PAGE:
The increase in diagnoses means 4% of the population now has a form of the condition.
Arthur Templeton has been living with Type 2 diabetes for several years now.
He explained: "The main problem was that for a period of time before I was diagnosed my blood sugars were very high and I have diabetic neuropathy so I have no feeling from my knees down and I have to be careful with my feet."
If not managed correctly, both Type 1 and Type 2 diabetes can lead to more serious health conditions, such as blindness, lower limb amputation, kidney failure and stroke.
New research has found there has been a 33% increase of people living with either Type 1 or Type 2 diabetes in Northern Ireland. The vast majority of them - nine out of ten - have Type 2, a condition that has been linked to risk factors such as obesity.
But the study also found that there are currently 1,000 children and young people diagnosed with Type 1 diabetes, and its cause remains largely unknown.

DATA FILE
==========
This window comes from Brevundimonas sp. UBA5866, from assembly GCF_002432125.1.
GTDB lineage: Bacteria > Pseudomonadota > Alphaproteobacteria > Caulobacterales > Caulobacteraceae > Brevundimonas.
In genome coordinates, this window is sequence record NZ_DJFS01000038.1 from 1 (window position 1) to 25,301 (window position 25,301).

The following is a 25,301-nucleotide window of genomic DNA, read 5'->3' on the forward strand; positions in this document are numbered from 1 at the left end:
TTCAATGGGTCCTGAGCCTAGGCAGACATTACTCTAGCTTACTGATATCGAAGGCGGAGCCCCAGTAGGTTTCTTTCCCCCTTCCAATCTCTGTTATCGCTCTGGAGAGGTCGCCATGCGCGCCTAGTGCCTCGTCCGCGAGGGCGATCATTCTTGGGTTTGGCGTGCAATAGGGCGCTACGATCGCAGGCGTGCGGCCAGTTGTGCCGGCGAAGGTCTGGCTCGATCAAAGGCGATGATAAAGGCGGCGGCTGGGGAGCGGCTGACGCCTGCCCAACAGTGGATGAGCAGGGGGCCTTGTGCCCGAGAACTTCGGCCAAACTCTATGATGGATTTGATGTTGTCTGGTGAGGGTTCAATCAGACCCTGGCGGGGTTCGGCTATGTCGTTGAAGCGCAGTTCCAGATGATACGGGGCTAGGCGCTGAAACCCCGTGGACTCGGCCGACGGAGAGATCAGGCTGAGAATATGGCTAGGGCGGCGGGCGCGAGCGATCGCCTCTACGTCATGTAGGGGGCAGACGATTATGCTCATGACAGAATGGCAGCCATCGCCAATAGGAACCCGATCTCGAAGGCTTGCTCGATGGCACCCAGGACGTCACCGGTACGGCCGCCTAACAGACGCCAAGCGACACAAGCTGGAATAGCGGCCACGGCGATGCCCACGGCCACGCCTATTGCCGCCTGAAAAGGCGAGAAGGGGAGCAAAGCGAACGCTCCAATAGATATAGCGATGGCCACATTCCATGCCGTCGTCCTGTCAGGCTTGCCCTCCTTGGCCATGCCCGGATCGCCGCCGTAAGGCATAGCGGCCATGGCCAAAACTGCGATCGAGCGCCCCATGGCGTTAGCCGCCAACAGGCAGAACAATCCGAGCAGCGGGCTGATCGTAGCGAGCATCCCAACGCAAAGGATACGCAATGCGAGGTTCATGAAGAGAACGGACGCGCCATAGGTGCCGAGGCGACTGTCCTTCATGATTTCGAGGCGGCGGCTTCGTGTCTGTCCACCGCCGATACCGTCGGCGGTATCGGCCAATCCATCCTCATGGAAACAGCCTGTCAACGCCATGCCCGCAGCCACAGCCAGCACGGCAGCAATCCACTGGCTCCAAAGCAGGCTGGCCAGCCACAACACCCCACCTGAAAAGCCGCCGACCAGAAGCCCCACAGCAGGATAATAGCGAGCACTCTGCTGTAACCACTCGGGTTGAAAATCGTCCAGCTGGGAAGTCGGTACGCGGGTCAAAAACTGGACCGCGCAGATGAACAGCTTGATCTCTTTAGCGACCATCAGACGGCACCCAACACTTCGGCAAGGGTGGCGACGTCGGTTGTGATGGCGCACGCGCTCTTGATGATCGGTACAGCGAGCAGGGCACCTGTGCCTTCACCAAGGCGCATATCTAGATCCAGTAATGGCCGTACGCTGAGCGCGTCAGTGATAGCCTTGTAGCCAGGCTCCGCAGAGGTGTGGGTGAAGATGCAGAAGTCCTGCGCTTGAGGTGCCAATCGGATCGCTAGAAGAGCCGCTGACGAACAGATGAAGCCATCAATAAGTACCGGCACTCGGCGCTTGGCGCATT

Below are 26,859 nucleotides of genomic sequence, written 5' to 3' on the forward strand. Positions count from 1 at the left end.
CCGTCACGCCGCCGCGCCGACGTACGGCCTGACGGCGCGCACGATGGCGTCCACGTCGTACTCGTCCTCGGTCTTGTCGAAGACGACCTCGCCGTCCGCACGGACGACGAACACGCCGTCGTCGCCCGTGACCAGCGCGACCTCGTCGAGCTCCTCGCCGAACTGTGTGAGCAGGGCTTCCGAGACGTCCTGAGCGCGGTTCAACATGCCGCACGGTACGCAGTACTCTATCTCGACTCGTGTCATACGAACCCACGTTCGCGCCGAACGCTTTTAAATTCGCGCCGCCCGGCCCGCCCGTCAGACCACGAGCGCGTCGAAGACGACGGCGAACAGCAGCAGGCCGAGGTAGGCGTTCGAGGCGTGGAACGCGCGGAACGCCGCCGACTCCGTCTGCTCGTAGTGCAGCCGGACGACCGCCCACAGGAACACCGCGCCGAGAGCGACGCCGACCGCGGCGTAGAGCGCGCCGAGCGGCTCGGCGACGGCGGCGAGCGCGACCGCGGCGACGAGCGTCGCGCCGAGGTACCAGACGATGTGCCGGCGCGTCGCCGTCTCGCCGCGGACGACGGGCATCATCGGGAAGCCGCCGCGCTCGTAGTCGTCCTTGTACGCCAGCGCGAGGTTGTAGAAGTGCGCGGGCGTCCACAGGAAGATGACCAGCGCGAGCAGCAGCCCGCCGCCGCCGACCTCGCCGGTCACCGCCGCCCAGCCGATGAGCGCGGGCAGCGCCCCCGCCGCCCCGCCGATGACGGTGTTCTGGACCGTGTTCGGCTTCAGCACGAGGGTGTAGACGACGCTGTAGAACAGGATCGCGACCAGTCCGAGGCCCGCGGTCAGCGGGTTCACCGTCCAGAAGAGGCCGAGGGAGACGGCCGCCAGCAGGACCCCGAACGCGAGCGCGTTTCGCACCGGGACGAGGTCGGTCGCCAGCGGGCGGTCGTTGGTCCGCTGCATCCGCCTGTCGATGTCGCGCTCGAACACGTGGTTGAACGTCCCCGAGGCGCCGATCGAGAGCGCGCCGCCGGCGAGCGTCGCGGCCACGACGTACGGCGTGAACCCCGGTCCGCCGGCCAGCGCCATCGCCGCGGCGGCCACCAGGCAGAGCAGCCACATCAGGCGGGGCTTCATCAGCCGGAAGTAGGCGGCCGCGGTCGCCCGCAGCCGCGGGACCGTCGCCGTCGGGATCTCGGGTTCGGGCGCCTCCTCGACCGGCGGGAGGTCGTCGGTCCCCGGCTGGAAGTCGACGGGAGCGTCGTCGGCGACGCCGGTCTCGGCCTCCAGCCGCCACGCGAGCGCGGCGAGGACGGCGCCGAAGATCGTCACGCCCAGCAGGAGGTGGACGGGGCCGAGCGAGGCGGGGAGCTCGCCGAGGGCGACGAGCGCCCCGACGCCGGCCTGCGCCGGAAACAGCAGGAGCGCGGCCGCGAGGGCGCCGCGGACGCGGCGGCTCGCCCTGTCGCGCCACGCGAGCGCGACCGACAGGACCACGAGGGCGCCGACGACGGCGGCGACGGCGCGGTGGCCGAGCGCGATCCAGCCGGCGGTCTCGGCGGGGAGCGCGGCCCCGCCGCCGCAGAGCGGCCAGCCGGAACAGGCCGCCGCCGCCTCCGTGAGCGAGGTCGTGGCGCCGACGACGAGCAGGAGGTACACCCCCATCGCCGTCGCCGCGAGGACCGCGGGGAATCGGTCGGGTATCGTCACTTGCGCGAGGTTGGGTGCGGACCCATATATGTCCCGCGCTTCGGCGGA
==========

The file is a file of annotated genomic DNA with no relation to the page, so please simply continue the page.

The Northern Ireland director of the Diabetes UK charity, which is behind the report, says it presents a "stark warning" to the health service.
Iain Foster said: "It puts immense pressure on the health service, as well as the human suffering and the reduction in life expectancy.
He added: "We spend £1m a day in Northern Ireland on diabetes and the majority of that is spent on preventable complications, so as well as reducing the human impact of diabetes we need to reduce the financial cost to the health service because we cannot continue how we are going.
"We will bankrupt the health service if we don't change how we will deal with diabetes."